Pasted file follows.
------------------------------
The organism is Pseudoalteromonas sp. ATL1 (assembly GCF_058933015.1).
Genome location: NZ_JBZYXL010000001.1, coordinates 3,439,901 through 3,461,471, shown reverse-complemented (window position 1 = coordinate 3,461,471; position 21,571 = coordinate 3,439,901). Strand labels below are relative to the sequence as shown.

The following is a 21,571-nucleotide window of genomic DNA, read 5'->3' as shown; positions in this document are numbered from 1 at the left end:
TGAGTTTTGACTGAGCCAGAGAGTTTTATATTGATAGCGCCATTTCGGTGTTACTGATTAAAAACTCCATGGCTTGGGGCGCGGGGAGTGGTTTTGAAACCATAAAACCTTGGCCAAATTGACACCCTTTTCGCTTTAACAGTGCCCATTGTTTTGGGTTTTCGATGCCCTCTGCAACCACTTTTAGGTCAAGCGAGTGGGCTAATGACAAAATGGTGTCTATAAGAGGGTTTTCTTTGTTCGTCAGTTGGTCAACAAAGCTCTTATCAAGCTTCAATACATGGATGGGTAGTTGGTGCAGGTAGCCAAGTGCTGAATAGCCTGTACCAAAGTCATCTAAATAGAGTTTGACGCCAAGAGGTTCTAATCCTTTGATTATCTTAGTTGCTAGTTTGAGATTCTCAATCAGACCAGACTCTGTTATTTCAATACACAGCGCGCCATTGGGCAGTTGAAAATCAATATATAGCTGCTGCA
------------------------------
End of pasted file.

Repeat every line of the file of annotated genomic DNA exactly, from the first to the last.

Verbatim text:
The organism is Pseudoalteromonas sp. ATL1 (assembly GCF_058933015.1).
Genome location: NZ_JBZYXL010000001.1, coordinates 3,439,901 through 3,461,471, shown reverse-complemented (window position 1 = coordinate 3,461,471; position 21,571 = coordinate 3,439,901). Strand labels below are relative to the sequence as shown.

The following is a 21,571-nucleotide window of genomic DNA, read 5'->3' as shown; positions in this document are numbered from 1 at the left end:
TGAGTTTTGACTGAGCCAGAGAGTTTTATATTGATAGCGCCATTTCGGTGTTACTGATTAAAAACTCCATGGCTTGGGGCGCGGGGAGTGGTTTTGAAACCATAAAACCTTGGCCAAATTGACACCCTTTTCGCTTTAACAGTGCCCATTGTTTTGGGTTTTCGATGCCCTCTGCAACCACTTTTAGGTCAAGCGAGTGGGCTAATGACAAAATGGTGTCTATAAGAGGGTTTTCTTTGTTCGTCAGTTGGTCAACAAAGCTCTTATCAAGCTTCAATACATGGATGGGTAGTTGGTGCAGGTAGCCAAGTGCTGAATAGCCTGTACCAAAGTCATCTAAATAGAGTTTGACGCCAAGAGGTTCTAATCCTTTGATTATCTTAGTTGCTAGTTTGAGATTCTCAATCAGACCAGACTCTGTTATTTCAATACACAGCGCGCCATTGGGCAGTTGAAAATCAATATATAGCTGCTGCA